Oceana Dismisses Industry’s $1.5 Billion Dream as Another False Solution to Plastic Pollution Crisis
Press Release Date: January 14, 2019
Location: Washington, DC
Today, a coalition of the world’s largest plastic producers announced they will put $1.5 billion into waste management and other programs to clean up plastic pollution. While the industry is touting this initiative as the answer to the global plastic pollution crisis, Oceana panned it as another distraction from the real solution: Companies need to reduce the production of single-use plastics.
Oceana’s chief policy officer Jacqueline Savitz released this statement following today’s announcement:
“The industry coalition’s promise to solve the plastic pollution crisis with waste management and cleanup is a nice dream, but it’s not sufficient to solve the plastic problem. Companies like Procter and Gamble, Nestlé, PepsiCo and Coca-Cola must take responsibility to reduce the amount of single-use plastics they’re pumping into commerce by adopting alternative packaging for their products.
We are at a pivotal moment in the plastic pollution crisis. The insistence on generating and using more plastic is not sustainable. Plastic-filled bellies of marine birds, sea turtles and fish tell us that this has gone way too far. There is no end in sight. Companies must commit to significantly cut unnecessary plastics use soon. Continuing to bank on waste-management solutions that have failed in the past as justification for increasing production is a mistake that risks both ocean health and public health. This is not the time to put the fate of our oceans or our health into a hoped-for management solution, when we know reducing use is a surefire way to reduce pollution.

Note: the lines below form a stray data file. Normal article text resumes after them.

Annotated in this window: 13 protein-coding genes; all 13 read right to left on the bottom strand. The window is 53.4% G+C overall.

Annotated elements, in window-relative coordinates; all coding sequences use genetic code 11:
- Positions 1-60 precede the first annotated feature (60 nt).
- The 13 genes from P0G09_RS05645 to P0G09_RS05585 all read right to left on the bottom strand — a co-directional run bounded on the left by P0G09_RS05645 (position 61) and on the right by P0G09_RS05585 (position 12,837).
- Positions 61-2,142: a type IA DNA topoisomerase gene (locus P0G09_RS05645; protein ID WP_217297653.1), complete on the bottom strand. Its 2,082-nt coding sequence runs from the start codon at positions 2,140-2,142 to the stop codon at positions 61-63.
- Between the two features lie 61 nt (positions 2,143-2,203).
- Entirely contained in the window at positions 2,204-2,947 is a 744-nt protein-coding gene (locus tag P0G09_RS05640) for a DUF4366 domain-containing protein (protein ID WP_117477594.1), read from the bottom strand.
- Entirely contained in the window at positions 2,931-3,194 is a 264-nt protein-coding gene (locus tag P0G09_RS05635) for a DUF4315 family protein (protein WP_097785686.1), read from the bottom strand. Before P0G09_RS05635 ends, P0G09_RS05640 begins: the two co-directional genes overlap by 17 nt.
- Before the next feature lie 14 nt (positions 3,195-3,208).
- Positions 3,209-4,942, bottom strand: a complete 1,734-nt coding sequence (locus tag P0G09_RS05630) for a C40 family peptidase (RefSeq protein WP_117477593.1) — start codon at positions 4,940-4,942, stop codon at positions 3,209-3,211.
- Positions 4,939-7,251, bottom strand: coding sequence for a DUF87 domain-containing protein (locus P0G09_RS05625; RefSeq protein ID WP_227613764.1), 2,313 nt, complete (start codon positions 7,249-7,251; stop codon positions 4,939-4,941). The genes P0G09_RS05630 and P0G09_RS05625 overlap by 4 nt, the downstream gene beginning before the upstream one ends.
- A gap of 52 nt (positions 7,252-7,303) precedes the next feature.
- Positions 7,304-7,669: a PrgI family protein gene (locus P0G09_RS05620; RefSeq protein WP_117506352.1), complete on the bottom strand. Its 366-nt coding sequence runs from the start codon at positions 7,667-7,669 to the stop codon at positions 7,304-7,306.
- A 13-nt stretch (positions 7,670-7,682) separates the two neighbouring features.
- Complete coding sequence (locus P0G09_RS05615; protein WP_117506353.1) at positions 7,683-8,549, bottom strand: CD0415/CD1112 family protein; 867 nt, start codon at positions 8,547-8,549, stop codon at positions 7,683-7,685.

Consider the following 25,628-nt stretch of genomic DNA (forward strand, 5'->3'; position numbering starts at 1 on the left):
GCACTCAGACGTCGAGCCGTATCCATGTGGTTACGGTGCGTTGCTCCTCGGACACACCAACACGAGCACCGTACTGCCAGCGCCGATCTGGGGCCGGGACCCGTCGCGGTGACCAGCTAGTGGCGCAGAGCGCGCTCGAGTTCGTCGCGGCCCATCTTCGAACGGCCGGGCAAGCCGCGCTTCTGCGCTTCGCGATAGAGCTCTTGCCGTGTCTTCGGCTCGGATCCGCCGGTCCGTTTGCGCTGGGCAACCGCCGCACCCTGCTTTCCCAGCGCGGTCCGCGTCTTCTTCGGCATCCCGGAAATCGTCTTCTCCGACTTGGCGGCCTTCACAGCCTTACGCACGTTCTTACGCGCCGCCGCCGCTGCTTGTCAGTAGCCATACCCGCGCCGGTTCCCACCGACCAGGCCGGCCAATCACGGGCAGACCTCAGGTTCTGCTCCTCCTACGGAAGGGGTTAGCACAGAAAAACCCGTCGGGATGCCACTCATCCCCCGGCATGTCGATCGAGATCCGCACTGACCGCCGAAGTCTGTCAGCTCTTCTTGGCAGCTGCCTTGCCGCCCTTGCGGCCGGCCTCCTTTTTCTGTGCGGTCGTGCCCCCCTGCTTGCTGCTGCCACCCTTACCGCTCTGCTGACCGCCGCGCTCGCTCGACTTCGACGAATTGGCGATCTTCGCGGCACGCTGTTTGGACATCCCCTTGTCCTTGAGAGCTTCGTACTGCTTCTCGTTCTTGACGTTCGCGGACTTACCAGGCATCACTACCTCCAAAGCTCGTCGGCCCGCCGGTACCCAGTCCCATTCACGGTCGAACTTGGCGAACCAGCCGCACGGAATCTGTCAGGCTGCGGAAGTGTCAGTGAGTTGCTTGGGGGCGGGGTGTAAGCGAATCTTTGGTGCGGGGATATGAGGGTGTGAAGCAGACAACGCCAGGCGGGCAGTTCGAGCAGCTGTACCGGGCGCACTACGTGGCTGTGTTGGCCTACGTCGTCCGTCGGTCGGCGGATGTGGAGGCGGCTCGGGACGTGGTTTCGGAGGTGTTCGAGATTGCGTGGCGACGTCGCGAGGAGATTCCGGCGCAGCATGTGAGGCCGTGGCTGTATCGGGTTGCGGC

Companies that make and use single-use plastic need to act now by prioritizing the only guaranteed tool — plastics use reduction — and consumers should demand that these companies turn the tide by significantly scaling back their unnecessary use of single-use plastic. It’s time for those responsible for the problem to stop dreaming and start reducing.”
To learn more about Oceana’s new campaign to stop plastic pollution, please visit www.oceana.org/plastics.